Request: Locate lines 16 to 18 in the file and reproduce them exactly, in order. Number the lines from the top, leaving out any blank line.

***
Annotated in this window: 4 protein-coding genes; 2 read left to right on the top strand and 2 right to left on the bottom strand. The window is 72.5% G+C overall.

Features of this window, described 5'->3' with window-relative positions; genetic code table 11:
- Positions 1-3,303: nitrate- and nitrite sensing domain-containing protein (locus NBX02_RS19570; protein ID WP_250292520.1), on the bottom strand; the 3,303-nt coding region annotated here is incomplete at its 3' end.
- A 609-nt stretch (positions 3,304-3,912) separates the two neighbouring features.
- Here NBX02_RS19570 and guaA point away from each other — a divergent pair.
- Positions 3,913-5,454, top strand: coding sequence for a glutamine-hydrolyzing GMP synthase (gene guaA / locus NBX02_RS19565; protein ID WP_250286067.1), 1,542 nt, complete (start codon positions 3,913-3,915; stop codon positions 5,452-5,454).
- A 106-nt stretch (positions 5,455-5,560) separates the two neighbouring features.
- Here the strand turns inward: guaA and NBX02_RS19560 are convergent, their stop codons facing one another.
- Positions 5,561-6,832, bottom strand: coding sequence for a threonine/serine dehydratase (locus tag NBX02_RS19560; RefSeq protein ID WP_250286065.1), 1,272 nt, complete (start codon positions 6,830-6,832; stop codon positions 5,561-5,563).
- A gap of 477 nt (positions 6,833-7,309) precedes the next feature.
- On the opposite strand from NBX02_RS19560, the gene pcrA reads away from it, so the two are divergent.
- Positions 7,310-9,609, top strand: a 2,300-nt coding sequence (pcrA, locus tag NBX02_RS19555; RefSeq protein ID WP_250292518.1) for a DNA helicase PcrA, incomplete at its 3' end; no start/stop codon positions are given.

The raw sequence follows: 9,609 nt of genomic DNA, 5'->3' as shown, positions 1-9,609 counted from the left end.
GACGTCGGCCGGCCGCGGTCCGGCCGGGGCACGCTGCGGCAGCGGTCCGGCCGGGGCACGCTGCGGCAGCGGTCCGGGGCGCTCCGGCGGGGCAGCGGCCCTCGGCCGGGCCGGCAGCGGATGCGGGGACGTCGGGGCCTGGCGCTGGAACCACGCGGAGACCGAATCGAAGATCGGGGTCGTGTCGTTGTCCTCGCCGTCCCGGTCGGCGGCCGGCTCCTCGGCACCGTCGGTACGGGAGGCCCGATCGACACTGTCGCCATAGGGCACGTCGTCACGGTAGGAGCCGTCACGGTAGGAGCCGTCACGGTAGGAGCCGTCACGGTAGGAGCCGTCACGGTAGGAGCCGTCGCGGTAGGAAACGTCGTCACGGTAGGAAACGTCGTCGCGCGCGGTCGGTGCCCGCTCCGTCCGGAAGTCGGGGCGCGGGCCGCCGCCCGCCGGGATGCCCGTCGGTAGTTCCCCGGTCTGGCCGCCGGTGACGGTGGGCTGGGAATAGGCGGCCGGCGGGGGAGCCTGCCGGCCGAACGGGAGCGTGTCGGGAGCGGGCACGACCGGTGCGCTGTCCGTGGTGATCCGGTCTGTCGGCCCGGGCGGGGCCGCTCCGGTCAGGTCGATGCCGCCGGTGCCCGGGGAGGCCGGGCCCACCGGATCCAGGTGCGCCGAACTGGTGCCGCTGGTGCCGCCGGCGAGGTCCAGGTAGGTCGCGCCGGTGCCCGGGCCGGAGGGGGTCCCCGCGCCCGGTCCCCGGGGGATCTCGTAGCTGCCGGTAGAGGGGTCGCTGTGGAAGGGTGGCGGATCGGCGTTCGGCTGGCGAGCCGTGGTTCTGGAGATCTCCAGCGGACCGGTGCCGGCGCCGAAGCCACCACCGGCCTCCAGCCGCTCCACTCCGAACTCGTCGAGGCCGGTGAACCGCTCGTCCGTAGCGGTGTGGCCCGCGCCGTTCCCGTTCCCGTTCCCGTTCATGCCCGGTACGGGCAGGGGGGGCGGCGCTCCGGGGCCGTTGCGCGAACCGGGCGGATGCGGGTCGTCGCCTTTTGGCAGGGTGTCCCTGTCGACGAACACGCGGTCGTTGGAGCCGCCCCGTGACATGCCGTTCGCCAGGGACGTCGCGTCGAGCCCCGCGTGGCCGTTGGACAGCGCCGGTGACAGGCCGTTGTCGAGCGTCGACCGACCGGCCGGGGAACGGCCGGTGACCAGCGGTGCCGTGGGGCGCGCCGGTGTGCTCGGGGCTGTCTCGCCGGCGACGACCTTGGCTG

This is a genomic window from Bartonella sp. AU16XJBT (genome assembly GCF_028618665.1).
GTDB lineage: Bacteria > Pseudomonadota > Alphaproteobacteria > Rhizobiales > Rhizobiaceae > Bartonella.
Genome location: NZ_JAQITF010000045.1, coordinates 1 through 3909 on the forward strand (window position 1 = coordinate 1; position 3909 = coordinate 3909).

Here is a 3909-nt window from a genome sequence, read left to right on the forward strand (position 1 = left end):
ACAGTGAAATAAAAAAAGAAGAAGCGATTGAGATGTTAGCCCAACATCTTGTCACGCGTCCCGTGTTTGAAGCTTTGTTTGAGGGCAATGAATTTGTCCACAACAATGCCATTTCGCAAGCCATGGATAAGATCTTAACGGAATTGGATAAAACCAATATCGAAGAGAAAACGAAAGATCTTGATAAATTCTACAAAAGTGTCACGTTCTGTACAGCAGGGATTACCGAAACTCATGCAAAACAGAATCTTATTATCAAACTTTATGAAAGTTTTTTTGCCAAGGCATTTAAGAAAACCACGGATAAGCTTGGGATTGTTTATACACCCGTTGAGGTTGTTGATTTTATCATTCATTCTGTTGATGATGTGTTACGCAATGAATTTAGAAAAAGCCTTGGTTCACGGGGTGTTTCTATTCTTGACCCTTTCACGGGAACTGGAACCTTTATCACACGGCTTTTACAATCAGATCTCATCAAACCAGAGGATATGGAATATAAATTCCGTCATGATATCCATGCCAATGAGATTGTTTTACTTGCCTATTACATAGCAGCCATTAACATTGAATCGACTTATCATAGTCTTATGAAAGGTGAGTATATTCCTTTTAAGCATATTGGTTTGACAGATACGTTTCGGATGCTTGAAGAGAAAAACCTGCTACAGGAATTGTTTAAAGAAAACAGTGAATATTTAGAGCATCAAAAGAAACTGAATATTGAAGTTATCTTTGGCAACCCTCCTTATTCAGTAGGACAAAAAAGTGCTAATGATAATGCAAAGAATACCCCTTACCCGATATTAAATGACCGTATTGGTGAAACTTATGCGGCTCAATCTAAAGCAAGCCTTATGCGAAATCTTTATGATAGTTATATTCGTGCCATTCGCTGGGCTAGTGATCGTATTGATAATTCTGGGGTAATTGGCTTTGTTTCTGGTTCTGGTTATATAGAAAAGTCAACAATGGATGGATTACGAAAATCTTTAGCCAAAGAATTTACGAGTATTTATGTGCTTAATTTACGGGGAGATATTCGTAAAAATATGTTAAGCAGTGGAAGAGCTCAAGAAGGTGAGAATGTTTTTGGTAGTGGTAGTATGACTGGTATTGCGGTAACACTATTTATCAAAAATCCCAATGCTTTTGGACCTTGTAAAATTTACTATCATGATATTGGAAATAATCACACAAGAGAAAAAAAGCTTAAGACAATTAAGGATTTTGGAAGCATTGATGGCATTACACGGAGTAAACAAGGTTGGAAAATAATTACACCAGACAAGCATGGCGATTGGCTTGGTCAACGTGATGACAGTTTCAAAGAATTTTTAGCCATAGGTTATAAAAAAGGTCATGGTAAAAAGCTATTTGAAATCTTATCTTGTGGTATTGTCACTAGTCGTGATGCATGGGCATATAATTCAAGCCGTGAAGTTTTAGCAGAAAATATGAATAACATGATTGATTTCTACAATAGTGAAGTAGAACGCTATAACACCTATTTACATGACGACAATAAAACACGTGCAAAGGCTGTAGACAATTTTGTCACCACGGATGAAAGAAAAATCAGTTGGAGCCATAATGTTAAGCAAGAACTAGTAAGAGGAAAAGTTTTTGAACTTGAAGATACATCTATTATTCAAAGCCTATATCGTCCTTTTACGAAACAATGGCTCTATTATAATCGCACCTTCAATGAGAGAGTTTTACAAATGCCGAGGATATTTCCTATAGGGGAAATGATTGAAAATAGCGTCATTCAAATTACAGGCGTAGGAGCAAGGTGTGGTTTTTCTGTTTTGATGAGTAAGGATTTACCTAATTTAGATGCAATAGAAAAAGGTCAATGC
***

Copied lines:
GTDB lineage: Bacteria > Pseudomonadota > Alphaproteobacteria > Rhizobiales > Rhizobiaceae > Bartonella.
Genome location: NZ_JAQITF010000045.1, coordinates 1 through 3909 on the forward strand (window position 1 = coordinate 1; position 3909 = coordinate 3909).

Here is a 3909-nt window from a genome sequence, read left to right on the forward strand (position 1 = left end):